By: Ben Frederickson

Isaac Bruce won’t get the chance to address the room that decides if he’s worthy of The Hall.

But I wondered, what would he say?

The St. Louis Rams legend is again one of 15 modern-era finalists for the Pro Football Hall of Fame. For the second year, the selection committee can discuss his case during Super Bowl weekend, as voters trim the field to 10 before they select a maximum number of five for the class of 2018.

Last year, Bruce didn’t make the cut from 15 to 10. This year, he and fellow repeat finalist Terrell Owens welcome Randy Moss to the pool of eligible receivers. Two receivers have never entered together, let alone three. You see the rub.

I wanted to hear Bruce’s hypothetical pitch.

He delivered.

Expertly walking that fine line he has always balanced — the one between extreme confidence and boastfulness — Bruce made a compelling case the committee hopefully spends some time considering.

“Homework is important,” Bruce said during the discussion.

So, let’s assign some to anyone who thinks Owens and Moss should automatically overshadow Bruce in the Hall of Fame discussion.


Sixteen seasons. Four Pro Bowls (and it should have been more). Two Super Bowls. One ring.

Bruce ranked second all-time in receiving yards and fifth all-time in career receptions when he retired in 2010.

He still ranks 13th in receptions (1,024) and 12th in receiving touchdowns (91) and maintains his grip on fifth place in receiving yards (15,208).

There are 25 receivers in the Hall of Fame. Among them, Bruce ranks second in receiving yards, fifth in receptions and sixth in touchdowns. He is one of six players in NFL history to accumulate 15,000-plus receiving yards AND 90-plus touchdowns.

He ranks 12th all-time in receptions in a single season (119 in 1995), and fifth all-time in receiving yards in a single season (1,781 in 1995). Owens and Moss never climbed that high.

Between his rookie season in 1994 and his final season in 2009, Bruce trailed only Hall of Famer Marvin Harrison in targets and receptions. But he trailed no man in receiving yards during that span. None.

Bruce produced eight seasons with 1,000-plus receiving yards. Owens had nine. Moss had 10.

Bruce averaged 14.9 yards per catch during the course of his career. That’s a first down and a half every time he caught the ball. For 16 seasons. Moss beat that, barely. Owens didn’t.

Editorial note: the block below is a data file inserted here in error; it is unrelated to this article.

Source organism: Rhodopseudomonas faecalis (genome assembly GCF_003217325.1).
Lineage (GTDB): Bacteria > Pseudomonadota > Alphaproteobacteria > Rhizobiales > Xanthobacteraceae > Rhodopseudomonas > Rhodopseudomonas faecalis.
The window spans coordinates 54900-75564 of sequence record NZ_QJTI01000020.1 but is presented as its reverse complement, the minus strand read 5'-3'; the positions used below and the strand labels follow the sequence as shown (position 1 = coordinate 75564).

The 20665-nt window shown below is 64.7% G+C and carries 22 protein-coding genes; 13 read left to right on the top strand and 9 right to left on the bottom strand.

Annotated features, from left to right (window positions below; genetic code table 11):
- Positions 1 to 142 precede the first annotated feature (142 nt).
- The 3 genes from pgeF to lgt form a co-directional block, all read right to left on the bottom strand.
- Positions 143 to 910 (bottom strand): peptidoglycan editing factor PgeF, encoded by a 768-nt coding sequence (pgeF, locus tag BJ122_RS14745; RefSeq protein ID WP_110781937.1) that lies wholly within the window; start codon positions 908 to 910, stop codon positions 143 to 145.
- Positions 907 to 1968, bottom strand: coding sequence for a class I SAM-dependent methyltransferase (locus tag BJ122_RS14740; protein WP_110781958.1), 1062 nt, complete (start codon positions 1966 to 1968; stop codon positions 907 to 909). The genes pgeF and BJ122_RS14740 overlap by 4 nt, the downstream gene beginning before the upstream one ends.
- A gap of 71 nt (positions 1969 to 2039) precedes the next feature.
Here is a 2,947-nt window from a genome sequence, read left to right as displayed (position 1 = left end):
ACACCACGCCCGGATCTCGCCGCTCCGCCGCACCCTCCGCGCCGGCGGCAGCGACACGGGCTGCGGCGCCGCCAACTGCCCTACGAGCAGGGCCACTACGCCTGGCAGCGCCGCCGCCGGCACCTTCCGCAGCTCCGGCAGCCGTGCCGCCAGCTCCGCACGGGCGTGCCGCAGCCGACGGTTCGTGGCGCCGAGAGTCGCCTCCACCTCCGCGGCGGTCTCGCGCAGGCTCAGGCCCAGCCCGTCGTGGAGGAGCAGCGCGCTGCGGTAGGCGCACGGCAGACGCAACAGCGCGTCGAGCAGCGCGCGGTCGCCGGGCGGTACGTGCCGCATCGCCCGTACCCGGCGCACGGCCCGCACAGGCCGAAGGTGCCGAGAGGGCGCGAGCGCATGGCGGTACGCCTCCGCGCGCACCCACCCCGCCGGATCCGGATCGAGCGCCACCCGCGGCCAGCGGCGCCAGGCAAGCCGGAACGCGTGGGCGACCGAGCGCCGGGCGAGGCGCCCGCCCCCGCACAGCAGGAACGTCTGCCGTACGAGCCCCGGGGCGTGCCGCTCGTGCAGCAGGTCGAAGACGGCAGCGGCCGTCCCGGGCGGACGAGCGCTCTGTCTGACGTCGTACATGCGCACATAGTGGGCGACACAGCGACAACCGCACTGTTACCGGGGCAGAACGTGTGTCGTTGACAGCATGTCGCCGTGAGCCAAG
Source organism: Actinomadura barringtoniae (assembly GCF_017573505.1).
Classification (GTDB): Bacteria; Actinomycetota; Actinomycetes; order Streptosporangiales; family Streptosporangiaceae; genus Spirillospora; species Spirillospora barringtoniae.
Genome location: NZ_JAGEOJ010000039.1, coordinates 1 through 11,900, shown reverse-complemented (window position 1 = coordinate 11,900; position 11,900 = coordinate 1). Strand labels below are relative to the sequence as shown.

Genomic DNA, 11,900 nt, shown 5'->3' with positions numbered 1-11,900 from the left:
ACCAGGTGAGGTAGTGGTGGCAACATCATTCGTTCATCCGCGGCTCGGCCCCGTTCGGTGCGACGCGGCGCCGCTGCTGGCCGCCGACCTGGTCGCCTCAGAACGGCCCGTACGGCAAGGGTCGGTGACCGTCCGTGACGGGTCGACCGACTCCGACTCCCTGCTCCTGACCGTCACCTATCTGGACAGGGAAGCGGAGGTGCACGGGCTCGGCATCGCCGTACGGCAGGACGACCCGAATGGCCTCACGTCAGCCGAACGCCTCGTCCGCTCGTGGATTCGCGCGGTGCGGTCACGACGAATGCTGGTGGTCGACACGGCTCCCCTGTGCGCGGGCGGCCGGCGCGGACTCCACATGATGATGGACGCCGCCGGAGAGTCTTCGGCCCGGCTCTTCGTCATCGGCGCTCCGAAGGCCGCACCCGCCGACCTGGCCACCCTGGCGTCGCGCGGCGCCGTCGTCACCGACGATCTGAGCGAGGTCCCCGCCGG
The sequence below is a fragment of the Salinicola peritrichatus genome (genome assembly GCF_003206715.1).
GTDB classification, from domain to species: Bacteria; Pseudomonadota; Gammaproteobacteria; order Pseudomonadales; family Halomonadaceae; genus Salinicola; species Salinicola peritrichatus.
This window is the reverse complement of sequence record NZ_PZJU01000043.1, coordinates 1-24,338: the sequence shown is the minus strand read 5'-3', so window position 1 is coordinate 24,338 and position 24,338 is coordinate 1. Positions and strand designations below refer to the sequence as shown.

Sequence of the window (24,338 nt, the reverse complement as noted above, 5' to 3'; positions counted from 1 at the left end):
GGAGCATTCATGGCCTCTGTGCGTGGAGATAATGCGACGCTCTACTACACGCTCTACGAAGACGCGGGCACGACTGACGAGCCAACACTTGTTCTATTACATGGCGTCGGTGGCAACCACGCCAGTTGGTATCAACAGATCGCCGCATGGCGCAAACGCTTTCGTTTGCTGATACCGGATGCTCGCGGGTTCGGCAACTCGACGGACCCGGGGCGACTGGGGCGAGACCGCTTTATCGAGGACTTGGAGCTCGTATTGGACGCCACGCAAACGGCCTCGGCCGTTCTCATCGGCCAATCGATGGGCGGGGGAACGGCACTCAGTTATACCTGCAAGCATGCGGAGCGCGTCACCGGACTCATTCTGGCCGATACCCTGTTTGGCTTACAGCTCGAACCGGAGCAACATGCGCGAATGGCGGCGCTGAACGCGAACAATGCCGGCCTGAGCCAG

The Rams’ all-time leader in receptions, receiving yards and touchdowns has the numbers.

He also has the moments.

In his first start, he blocked a punt, recovered it, then caught a touchdown pass on the next play to help beat the Packers.

In 1999, he caught four touchdown passes to lead the Rams to a win that snapped a 17-game losing streak to their rival 49ers.

And then there’s that 73-yard, game-winning touchdown catch in Super Bowl XXXIV.

 “I have always believed that Hall of Fame players separate themselves because of their ability to continually make big plays in critical moments to win games,” Hall of Famer Dan Dierdorf once said. “The list of those moments for Ike is long.”


Bruce’s route-running alone should boost his candidacy for Canton.

He mastered time and space. He could go deep one play, then slice you with a slant route the next. He transformed the route tree into a torture device for defenses.

“He was by far, I think, the best route runner that probably ever played football as a wide receiver,” longtime defensive coach Jim Haslett once said.


Bruce has never criticized Moss or Owens.

But their polarizing histories are well-known, and the effect of their actions on their teams will be considered during the discussion of their Hall of Fame credentials.

If one player’s me-first approach hurts his chances, shouldn’t another player’s reputation as a locker-room plus help his chances?

Bruce never ripped into a coordinator or quarterback. This sentence is likely the first to include the words “Bruce” and “distraction.”

“I didn’t feel good doing that,” Bruce explained. “I didn’t want to have to go back and apologize. So I chose to encourage. Encourage, or say nothing. That was me.”

Bruce’s dogged work ethic has become lore. Long is the list of receivers he has mentored. If any of this stuff matters to the committee, it has to help Bruce’s case.

“His character makes him a perfect role model for the NFL,” Mike Martz once said. “Kind, unassuming, unselfish, and loving. Ironically, those traits hurt him (as a candidate) because he refused to promote, and sell himself as a player.”


Let’s debunk some of the biggest Bruce myths.

Bruce was on a great team, so maybe he himself wasn’t that great ...

Correction: He was the offensive “catalyst” for the Greatest Show on Turf, one of the NFL’s best offenses. That’s not my word. It’s Hall of Famer Kurt Warner’s.

Bruce would not have been as productive without Warner ...

Objection: Bruce played with 22 different quarterbacks and eight different head coaches during his career. He balled out with Tony Banks. Come on.

Bruce shouldn’t get in before Moss and Owens ...

Question: Why not? They scored more touchdowns. I get it. But revisit the other numbers. Factor in the big moments, the Super Bowl. Realize that Bruce doesn’t deserve to be in limbo due to the debate Owens and Moss created.

Besides, there is no rule that says multiple receivers can’t enter together. Wouldn’t including Bruce in the first two-receiver class be a nice tribute to the pass-catcher who sparked an offense that revolutionized the passing game?

Something to consider.

Class dismissed.